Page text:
A common issue faced by many leaders, something that often comes up in my coaching sessions, is finding time and space to focus on strategic tasks, due to the demands of day-to-day operations.
This challenge often arises because not everything in their daily routine is essential. To create more time for strategic thinking, it's crucial for leaders to identify what tasks are absolutely necessary and remove or delegate non-essential ones.
When I talk to my coaching clients, it's a common theme of feeling like they're spinning too many plates and that they don't have enough time to step back and progress the strategic elements of their jobs as leaders because of the demands of the day to day. And obviously, that's part of what coaching is about, it's about giving people the space to reflect on their day to day, but coaching sessions cannot be the only opportunity a leader creates for themselves to be reflective and think strategically.
So why do we end up in situations where we don't have the time?
I think, firstly, I think the key truth is that not everything we do in our day-to-day is essential. So if we're at capacity, it's really important to remove our ego from the situation and understand that not everything that we do is important.
Let's get over ourselves
Not everything we do is important to us
Not everything we do is important to our team
Not everything we do is important to our stakeholders.
One way of enabling you to have more time to focus on strategy and direction is to reduce the amount of work that you're doing. It's really important to have a think, what am I doing that is absolutely essential? And remove the other stuff, either through just not doing it or through delegation.
That brings us on to another reason why I think a lot of leaders find it hard to create the space that they feel they need. And it's that delegation bit. Delegation only works if you have cultivated the right ecosystem around you.
Do you have the people around you, the team and network that enable you to focus on only the things that you should be focusing on? Or do you find that you have your plate piled up with food that should be for other people?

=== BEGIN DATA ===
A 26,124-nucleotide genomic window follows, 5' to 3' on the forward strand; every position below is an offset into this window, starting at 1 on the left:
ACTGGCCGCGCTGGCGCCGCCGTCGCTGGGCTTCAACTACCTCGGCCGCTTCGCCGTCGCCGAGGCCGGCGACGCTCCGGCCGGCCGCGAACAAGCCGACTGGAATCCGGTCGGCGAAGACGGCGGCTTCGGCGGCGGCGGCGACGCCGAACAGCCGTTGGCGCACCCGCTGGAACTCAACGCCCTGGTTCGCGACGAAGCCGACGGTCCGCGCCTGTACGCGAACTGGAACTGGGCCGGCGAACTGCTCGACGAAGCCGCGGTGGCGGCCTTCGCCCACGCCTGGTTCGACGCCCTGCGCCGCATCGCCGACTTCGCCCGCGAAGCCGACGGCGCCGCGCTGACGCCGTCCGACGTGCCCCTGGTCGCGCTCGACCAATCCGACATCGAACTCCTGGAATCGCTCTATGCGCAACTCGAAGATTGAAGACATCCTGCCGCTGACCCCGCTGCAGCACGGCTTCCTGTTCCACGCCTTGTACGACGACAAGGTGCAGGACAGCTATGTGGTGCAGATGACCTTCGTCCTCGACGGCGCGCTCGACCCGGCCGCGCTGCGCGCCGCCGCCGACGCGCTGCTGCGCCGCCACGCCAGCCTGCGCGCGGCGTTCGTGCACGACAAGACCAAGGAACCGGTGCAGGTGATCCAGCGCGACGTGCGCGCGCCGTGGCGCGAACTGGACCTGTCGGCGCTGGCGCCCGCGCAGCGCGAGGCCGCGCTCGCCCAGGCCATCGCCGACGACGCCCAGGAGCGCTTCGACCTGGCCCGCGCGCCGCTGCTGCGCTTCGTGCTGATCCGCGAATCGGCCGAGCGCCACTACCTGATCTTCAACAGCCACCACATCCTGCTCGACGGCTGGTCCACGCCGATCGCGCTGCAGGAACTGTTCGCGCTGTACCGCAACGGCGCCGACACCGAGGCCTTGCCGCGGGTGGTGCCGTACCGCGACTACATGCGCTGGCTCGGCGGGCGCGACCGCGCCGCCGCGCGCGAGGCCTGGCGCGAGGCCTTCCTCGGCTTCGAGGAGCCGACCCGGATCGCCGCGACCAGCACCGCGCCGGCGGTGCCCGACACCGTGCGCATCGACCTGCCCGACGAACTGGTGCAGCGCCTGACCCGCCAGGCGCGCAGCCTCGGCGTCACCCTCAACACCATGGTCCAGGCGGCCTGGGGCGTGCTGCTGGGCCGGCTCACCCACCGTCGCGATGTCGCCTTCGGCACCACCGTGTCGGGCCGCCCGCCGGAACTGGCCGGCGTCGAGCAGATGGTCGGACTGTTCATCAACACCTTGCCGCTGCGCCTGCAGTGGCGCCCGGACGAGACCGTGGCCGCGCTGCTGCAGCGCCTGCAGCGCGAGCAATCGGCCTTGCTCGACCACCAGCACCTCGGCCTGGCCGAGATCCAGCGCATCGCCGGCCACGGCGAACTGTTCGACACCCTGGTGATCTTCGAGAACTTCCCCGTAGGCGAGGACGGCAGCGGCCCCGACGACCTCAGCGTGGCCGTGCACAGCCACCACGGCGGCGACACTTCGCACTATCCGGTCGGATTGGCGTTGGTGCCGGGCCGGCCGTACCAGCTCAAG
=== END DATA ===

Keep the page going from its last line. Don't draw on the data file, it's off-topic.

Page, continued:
I think often when I talk with leaders about overwork, it's because they may not have an effective structure around them that enables them to be successful and enables them to focus on the things where they can deliver the most value.
Another important element is when looking at the work on your plate, is think about where's it come from? What's driving it?
Is this work things that you recognise that you should do and that you are the best person that is best placed to be able to do that work? Or has someone else put some food on your plate? Are you doing stuff for other people to the detriment of your own work?
Sometimes that's okay. That's the ebb and flow, the push and pull of being a collaborative leader. But sometimes you get work that actually shouldn't be yours.
So I think in order to create space, if your capacity is finite (which it is!), you can't create space by creating more capacity.
You have to do less, personally, in order to create the space. So that's a big thing. And the things that you can do, or that you are best placed to do.
Not taking on other people's bullshit work.
Being clear what's essential and what isn't. There are many different ways of prioritising that stuff, using the 4D quadrant of Drop, Defer, Delegate and Do. But focusing on what's essential is really important.
An important first step in thinking strategically is about the team that you need to put in place to enable you to manage that workload. And that involves a really clear understanding of your own strengths and weaknesses, but also your interests.
If there is work that is non-essential, you just aren't interested in it, then you need to be able to identify who can do that work for you. That's your job as a leader.
Your job as a leader is not just about making yourself as effective as possible. It's delivering strategic, important capabilities for your business. And if you as a leader choose, and it is a choice ultimately, to take on too much work, to not address capability gaps that are symptoms of you taking on too much work, then you're not doing the right thing, either for yourself or for your organisation.
There is a better way of doing things.
You have a choice about whether you want to address those things and how you want to address them, and define that better way of doing things, or accept them, and compromise your ability to be effective in the areas that matter most to you and the business.